Right there ye've got t' bring 'em up t' women good, an' men;
And gradjerly as time goes on, ye find ye wouldn't part
With anything they ever used—they've grown into yer heart:
The old high chairs, the playthings, too, the little shoes they wore
Ye hoard; an' if ye could ye'd keep the thumb-marks on the door.

Ye've got t' weep t' make it home, ye've got t' sit an' sigh
An' watch beside a loved one's bed, an' know that Death is nigh;
An' in the stillness o' the night t' see Death's angel come,
An' close the eyes o' her that smiled, an' leave her sweet voice dumb.
Fer these are scenes that grip the heart, an' when yer tears are dried,
Ye find the home is dearer than it was, an' sanctified;
An' tuggin' at ye always are the pleasant memories
o' her that was an' is no more—ye can't escape from these.

Ye've got t' sing an' dance fer years, ye've got t' romp an' play,
An' learn t' love the things ye have by usin' 'em each day;
Even the roses 'round the porch must blossom year by year
Afore they 'come a part o' ye, suggestin' someone dear
Who used t' love 'em long ago, an' trained 'em jes t' run
The way they do, so's they would get the early mornin' sun;
Ye've got t' love each brick an' stone from cellar up t' dome:
It takes a heap o' livin' in a house t' make it home.

5. Who is Edgar Guest?

The most popular poet in American history. Sold a million copies when a million was a million; wrote a syndicated poem-a-day column; had his own radio show and even, for a while, his own TV show in the early days of that medium. Here's a poem by a poet more or less his contemporary, less popular than Guest was though more read today:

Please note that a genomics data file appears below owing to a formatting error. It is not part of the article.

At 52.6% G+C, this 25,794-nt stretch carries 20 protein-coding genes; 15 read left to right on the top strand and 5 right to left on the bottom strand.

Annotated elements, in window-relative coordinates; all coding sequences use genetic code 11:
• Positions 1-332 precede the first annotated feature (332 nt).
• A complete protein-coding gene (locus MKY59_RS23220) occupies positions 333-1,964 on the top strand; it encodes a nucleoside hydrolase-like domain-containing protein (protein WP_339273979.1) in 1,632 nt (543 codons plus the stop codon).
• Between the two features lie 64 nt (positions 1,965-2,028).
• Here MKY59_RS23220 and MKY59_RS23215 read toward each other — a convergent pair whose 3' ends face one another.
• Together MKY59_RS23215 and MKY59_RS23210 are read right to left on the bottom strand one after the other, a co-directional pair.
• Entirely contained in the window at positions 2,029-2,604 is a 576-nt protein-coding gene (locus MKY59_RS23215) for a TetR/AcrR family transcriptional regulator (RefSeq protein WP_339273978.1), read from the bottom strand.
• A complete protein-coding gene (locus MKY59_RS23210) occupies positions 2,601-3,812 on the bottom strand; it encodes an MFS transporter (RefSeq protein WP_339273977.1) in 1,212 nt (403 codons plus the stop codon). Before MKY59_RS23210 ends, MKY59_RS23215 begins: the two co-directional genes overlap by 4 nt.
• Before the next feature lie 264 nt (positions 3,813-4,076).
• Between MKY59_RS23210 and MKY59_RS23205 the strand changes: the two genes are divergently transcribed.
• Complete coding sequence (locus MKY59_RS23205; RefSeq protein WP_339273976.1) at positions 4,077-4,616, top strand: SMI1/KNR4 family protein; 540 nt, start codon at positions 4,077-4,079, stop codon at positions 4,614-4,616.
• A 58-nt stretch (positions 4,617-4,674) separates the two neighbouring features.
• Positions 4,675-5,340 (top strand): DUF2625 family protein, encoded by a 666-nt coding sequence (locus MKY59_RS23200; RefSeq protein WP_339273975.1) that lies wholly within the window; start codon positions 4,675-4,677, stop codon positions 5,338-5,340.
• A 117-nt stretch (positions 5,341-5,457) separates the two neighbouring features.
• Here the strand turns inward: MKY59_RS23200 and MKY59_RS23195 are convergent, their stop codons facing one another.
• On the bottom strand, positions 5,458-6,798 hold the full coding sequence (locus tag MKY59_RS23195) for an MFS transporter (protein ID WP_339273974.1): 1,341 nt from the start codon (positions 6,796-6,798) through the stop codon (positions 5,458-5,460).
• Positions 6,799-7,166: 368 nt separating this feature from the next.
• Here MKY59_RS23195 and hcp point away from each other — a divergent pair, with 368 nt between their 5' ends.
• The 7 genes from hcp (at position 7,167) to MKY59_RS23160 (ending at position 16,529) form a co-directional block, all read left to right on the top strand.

Marianne Moore, "Silence"

My father used to say,
"Superior people never make long visits,
have to be shown Longfellow's grave
or the glass flowers at Harvard.
Self-reliant like the cat—
that takes its prey to privacy,
the mouse's limp tail hanging like a shoelace from its mouth—
they sometimes enjoy solitude,
and can be robbed of speech
by speech which has delighted them.
The deepest feeling always shows itself in silence;
not in silence, but restraint."
Nor was he insincere in saying, "Make my house your inn."
Inns are not residences.

6. How come American poets don't write about politics or current events?

Read the following:

Allen Ginsberg, "America"

America I've given you all and now I'm nothing.
America two dollars and twentyseven cents January 17, 1956.
I can't stand my own mind.
America when will we end the human war?
Go fuck yourself with your atom bomb.
I don't feel good don't bother me.
I won't write my poem till I'm in my right mind.
America when will you be angelic?
When will you take off your clothes?
When will you look at yourself through the grave?
When will you be worthy of your million Trotskyites?
America why are your libraries full of tears?
America when will you send your eggs to India?
I'm sick of your insane demands.
When can I go into the supermarket and buy what I need with my
......good looks?
America after all it is you and I who are perfect not the next world.
Your machinery is too much for me.
You made me want to be a saint.
There must be some other way to settle this argument.
Burroughs is in Tangiers I don't think he'll come back it's sinister.
Are you being sinister or is this some form of practical joke?
I'm trying to come to the point.
I refuse to give up my obsession.
America stop pushing I know what I'm doing.
America the plum blossoms are falling.
I haven't read the newspapers for months, everyday somebody goes
......on trial for murder.
America I feel sentimental about the Wobblies.
America I used to be a communist when I was a kid I'm not sorry.
I smoke marijuana every chance I get.
I sit in my house for days on end and stare at the roses in the closet.
When I go to Chinatown I get drunk and never get laid.
My mind is made up there's going to be trouble.
You should have seen me reading Marx.
My psychoanalyst thinks I'm perfectly right.
I won't say the Lord's Prayer.
I have mystical visions and cosmic vibrations.
America I still haven't told you what you did to Uncle Max after he
......came over from Russia.

I'm addressing you.
Are you going to let your emotional life be run by Time Magazine?